Romanian Sociology beyond Globalization

by Ioana Florea, University of Bucharest, Romania, and Delia Badoi, University of Bucharest, Romania, and EHESS Paris, France

In the academic world, June is known as an eventful month, featuring exams and evaluations, application deadlines for research projects, applications for summer schools, end-of-semester conferences. In this tradition, June, 2012 started well in Bucharest, with the international conference of the Romanian Sociological Society (RSS), held at the Faculty of Sociology and Social Work, The University of Bucharest. RSS, founded in 2008, is a growing professional body, bringing together both young and established social researchers from all sociology departments around the country, in more than 30 working groups and sections. Since 2008, more and more debates about the public state of Romanian sociology have arisen, especially at the annual meetings of RSS in Cluj-Napoca and, most recently, in Bucharest. The main focus of this year’s conference was to outline the role and the utility of sociology for social life. Other focal points of the conference concerned the following: what could researchers really do with sociological knowledge and how could we generate better policies, based on sociological research?

Entitled “Beyond Globalization?,” the conference became a platform for a three-day debate – just as was intended and just as any scientific event should be. One of the first debates concerned the question mark in the title – why is it there, what does it mean, have our social lives been transformed “beyond globalization,” what really lies beyond globalization? As in any good debate, it remained open.

The plenary sessions at the beginning of the conference triggered another round of debates. Professors Michael Burawoy (University of California, Berkeley), Lazăr Vlăsceanu, and Marian Preda (University of Bucharest) launched the debates on public sociology – why and who needs it, what are its relationships to other “sociologies,” what can it do and how? And, regarding the debate initiated by Michael Burawoy and the challenge for Romanian sociology, are sociologists really capable of speaking to the public, and if this were to happen, how might this affect sociology? The controversial discussion about Romanian public sociology was launched by Professor Lazăr Vlăsceanu, the President of the Scientific Committee of RSS, who argued that, in Romania, sociology failed to engage the public and to connect its knowledge with the lives of the people.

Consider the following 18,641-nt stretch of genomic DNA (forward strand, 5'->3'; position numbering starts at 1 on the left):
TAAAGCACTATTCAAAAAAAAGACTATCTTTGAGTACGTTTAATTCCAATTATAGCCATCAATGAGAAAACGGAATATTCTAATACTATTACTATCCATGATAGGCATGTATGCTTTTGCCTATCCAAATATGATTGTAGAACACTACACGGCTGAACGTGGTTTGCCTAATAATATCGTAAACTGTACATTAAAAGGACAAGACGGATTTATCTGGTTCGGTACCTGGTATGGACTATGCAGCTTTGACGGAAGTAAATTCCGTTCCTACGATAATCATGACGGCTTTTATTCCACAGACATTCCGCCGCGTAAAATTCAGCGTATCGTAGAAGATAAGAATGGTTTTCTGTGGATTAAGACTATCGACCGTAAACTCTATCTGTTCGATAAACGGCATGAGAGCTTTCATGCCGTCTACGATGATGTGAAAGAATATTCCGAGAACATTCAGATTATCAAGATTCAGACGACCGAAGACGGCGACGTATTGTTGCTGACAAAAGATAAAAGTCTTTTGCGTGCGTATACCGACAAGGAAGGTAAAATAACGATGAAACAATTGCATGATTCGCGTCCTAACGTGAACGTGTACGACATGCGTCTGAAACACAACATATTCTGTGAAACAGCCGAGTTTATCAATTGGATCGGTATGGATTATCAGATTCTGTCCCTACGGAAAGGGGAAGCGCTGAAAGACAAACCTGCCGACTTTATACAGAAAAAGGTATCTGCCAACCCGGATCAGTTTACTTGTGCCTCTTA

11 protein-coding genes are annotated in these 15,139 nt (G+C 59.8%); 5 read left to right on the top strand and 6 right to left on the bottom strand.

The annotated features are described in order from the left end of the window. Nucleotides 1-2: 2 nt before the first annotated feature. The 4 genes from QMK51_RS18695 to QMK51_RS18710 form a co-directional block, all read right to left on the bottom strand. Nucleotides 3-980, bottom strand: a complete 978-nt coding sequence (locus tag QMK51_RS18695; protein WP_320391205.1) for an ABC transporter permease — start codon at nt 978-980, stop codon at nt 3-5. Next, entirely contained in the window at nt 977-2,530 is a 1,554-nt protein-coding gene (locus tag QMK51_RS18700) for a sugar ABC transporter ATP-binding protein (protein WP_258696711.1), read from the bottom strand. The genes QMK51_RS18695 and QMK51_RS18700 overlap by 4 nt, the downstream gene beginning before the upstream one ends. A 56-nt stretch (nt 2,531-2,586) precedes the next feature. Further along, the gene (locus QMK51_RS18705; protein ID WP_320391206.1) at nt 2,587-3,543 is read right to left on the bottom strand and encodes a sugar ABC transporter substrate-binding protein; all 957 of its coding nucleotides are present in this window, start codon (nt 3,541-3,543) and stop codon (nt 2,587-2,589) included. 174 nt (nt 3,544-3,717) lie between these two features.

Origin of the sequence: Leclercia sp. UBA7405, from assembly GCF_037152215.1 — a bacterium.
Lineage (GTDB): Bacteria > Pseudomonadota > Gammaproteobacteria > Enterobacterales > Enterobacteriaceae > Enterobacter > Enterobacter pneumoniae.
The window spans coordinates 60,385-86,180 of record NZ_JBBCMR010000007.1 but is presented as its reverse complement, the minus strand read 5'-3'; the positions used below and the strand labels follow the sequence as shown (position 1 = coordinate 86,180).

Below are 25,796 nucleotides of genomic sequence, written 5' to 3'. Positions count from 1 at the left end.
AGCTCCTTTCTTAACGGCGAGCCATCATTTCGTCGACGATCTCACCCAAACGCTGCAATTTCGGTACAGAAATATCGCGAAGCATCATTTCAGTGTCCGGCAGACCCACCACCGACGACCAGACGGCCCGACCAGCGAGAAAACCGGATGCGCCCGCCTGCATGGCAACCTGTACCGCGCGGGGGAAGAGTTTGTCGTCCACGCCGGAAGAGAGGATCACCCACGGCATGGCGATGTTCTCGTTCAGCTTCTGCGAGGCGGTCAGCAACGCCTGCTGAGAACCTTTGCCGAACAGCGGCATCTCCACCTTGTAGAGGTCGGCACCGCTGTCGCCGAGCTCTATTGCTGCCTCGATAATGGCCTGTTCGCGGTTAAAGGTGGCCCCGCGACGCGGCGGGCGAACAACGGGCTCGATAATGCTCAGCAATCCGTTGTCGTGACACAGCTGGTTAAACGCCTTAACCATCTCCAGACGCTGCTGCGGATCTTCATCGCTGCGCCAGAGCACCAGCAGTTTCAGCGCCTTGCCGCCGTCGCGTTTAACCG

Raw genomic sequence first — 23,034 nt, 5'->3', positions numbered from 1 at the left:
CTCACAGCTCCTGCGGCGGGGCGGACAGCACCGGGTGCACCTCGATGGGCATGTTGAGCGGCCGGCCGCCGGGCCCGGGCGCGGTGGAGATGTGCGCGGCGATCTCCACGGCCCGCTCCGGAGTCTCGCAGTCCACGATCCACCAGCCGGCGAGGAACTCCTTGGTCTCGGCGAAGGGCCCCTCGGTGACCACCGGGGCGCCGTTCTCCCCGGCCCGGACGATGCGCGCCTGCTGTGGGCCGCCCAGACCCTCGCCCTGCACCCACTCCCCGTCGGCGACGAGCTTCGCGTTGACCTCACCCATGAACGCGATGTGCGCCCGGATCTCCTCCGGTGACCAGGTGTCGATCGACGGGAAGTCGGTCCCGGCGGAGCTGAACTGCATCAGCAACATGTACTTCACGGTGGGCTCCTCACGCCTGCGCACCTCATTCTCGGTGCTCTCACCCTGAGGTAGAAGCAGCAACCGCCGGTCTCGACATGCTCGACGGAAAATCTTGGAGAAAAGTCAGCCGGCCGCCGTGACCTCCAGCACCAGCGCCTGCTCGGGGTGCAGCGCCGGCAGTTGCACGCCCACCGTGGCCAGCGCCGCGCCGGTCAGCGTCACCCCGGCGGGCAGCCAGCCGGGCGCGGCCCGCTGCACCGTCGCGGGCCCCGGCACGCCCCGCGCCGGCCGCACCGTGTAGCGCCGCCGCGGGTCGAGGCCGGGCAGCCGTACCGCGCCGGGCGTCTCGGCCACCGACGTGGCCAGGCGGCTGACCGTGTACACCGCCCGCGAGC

Today, there is a growing critical and reflexive vision of how sociology as a scientific domain answers Romania’s social needs. In this context, Michael Burawoy’s roundtable about public sociology created a lot of interesting debates about the actual context of professional sociology in Romania, and a lot of criticisms about the public status of Romanian sociology. Public sociology in Romania seems to be, on the one hand, marginalized and, on the other, desirable because sociologists should be able to communicate with the public. When we start discussing the meaning and existence of a good public sociology the legacies of national sociology are important. Thus, sociologist Michael Cernea reminded us, during his roundtable, that Romania has a public sociology tradition – “sociologia militans” developed by Dimitrie Gusti at the “School of Romanian Sociology” in 1921.